More than 1,140,000 applications for asylum are submitted to EU countries in 2023 an 18% increase compared to 2022.

 The EU+ countries In 2023 received 1.14 million applications for international protection, reaching a 7-year high. Syrians continued to lodge the most applications, with Afghans remaining the second largest applicant group, albeit with significantly fewer applications than the previous year. An increase in Palestinian applications was also noted towards the end of the year. 

Analysis released by the European Union Agency for Asylum (EUAA) reveals notable shifts in the asylum landscape within the EU+. In 2023, EU+ countries lodged over 1 140 000 applications for asylum, an increase of 18 % compared to 2022 . Germany (334 000) continued to receive the most applications by far, in absolute terms; though Cyprus (12 000) was under the most pressure, relative to its population size.

In 2023, Syrians (181 000) submitted significantly more applications; in fact, recording an increase of 38 % compared to 2022. This represents just under half of the number of applications lodged in 2015. Afghans (114 000), while remaining the second-largest applicant group, lodged significantly fewer applications compared to 2022 (down by 11 %); making them one of the only key nationalities to decrease last year.

In a trend that began in the fourth quarterTurkish nationals (101 000) lodged over four fifths (82 %) more applications; compared to the year before. Around one fifth of all applications were lodged by nationals with visa-free access to the Schengen Area, including Venezuelans (68 000) and Colombians (63 000).

Despite some inconsistent data, it has become clear that more Palestinians are lodging asylum applications in the EU+. In 2023, the number of applications reached nearly 11 600, two thirds higher than in 2022.

A natural consequence of higher applications is the increasing number of cases pending a decision at first instance (883 000), which rose by 39 % in 2023. This does not paint a complete picture however, as EU+ countries are also working to provide temporary protection to over 4.4 million Ukrainians fleeing the Russian invasion. These parallel strands continued to pose significant challenges for EU+ asylum and reception authorities; so much so, that by the end of 2023, the EUAA was providing operational assistance in 13 Member States

High application levels and strains on reception capacity in some Member States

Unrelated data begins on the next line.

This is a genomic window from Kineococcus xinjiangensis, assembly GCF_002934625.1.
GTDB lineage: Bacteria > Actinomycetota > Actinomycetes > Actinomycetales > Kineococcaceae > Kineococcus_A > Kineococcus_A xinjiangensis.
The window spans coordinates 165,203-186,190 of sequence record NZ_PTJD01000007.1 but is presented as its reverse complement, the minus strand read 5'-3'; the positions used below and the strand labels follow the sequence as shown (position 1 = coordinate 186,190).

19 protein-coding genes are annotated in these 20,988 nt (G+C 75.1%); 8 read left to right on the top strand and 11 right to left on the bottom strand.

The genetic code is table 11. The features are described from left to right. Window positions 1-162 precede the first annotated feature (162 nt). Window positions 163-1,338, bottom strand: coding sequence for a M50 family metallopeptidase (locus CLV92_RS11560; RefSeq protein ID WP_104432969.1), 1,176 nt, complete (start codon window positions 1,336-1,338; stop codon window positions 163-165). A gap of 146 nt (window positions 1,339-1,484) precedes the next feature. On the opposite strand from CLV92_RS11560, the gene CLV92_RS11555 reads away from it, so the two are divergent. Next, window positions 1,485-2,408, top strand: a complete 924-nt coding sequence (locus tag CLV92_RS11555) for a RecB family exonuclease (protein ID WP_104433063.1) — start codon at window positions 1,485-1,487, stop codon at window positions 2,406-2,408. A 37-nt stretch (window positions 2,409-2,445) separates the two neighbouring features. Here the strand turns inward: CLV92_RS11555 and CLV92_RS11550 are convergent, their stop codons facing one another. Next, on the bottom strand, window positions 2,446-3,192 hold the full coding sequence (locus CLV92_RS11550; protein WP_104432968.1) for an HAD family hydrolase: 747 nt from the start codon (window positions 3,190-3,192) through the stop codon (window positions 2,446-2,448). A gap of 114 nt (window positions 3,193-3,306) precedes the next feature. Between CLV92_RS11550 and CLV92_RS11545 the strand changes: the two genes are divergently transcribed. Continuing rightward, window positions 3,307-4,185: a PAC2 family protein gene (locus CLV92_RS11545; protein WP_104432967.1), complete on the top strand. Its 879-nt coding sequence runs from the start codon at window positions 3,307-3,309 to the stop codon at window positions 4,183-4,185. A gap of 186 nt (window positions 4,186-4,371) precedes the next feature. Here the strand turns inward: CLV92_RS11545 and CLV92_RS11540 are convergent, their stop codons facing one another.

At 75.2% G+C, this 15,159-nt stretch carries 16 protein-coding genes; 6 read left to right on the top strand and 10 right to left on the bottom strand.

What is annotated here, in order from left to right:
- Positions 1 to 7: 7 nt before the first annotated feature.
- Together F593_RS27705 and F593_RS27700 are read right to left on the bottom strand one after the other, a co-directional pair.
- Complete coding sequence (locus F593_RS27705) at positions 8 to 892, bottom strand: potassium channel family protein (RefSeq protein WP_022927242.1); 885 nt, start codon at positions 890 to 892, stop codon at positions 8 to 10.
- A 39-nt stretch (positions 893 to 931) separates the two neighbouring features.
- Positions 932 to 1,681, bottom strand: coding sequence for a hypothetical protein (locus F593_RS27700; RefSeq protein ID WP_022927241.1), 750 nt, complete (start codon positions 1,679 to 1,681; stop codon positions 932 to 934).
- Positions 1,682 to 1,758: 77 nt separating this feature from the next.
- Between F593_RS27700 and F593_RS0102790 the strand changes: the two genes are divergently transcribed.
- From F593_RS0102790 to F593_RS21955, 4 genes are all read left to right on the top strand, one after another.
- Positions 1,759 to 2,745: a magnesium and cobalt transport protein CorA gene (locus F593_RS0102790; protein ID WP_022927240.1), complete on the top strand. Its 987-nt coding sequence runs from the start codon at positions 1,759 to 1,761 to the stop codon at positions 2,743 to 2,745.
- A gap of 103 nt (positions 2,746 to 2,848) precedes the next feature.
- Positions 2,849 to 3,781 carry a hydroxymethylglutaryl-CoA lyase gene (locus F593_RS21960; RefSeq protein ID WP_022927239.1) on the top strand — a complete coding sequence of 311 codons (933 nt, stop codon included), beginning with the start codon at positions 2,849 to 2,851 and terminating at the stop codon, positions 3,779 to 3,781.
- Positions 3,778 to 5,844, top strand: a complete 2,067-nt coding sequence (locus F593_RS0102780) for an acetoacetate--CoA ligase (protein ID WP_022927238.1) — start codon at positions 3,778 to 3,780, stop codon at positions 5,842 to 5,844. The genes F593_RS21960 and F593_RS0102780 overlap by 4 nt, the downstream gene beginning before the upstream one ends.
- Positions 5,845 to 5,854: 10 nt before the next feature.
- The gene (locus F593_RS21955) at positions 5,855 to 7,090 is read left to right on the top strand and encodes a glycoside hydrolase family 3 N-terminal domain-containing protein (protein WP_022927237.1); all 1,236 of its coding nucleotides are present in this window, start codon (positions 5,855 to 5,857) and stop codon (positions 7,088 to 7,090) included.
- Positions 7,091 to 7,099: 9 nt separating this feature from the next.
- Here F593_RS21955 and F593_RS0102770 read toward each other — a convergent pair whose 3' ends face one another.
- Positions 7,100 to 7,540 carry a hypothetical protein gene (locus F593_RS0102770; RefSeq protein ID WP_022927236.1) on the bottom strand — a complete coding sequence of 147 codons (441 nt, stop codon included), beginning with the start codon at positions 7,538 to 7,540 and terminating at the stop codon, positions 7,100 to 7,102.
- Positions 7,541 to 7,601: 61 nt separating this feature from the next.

In 2023, Germany (334 000) remained the leading destination of asylum seekers in the EU+, receiving nearly a third of all applications. In fact, Germany received more applications than France (167 000) and Spain (162 000) combined. Italy (136 000) also featured prominently in the asylum landscape. Collectively, these four countries received over two thirds of all applications last year.

Applications for asylum by receiving country

Some citizenships lodge most of their applications in a single EU+ country. In 2023, these included Venezuelans and Colombians, lodging over 80 % of their applications in SpainEgyptians lodging nearly 70 % of their applications in Italy, as well as AfghansSyrians, and Turks lodging most of their applications in Germany. Significantly, of the Moroccans (31 000) applying in EU+ countries, most did so in Austria. In addition, Guineans (21 000) and Ivorians (20 000) largely applied in France.

While evaluating which EU+ countries receive the most asylum applications is important, it is not the best measure of pressure on national administrations.[2]  Indeed, asylum and reception systems vary widely in terms of their capacity. Cyprus (12 000), with its small population, received 1 application per 78 inhabitants. In contrast, Germany received 1 application per 252 inhabitants. While receiving very different numbers, Belgium (35 000) and Estonia (4 000) were under similar pressure per capita. Taken together, EU+ countries received approximately one asylum application for every 400 inhabitants in 2023.

 Highest recognition rate in years

In 2023, the EU+ recognition rate rose to 43 % which is the highest level seen in 7 years. While the rate remained stable for most nationalities; for some, it fluctuated – both in terms of the number of positive decisions (at first instance), but also in terms of the type of protection decision.

Although remaining high, in the case of Syrians (over 80 % recognition rate) only a quarter of decisions (26 %) granted refugee status. For Afghans however (61 % recognition rate), around half of the decisions granted refugee status. In addition, since 2019, the recognition rate for Turkish nationals has decreased significantly to 25 %.



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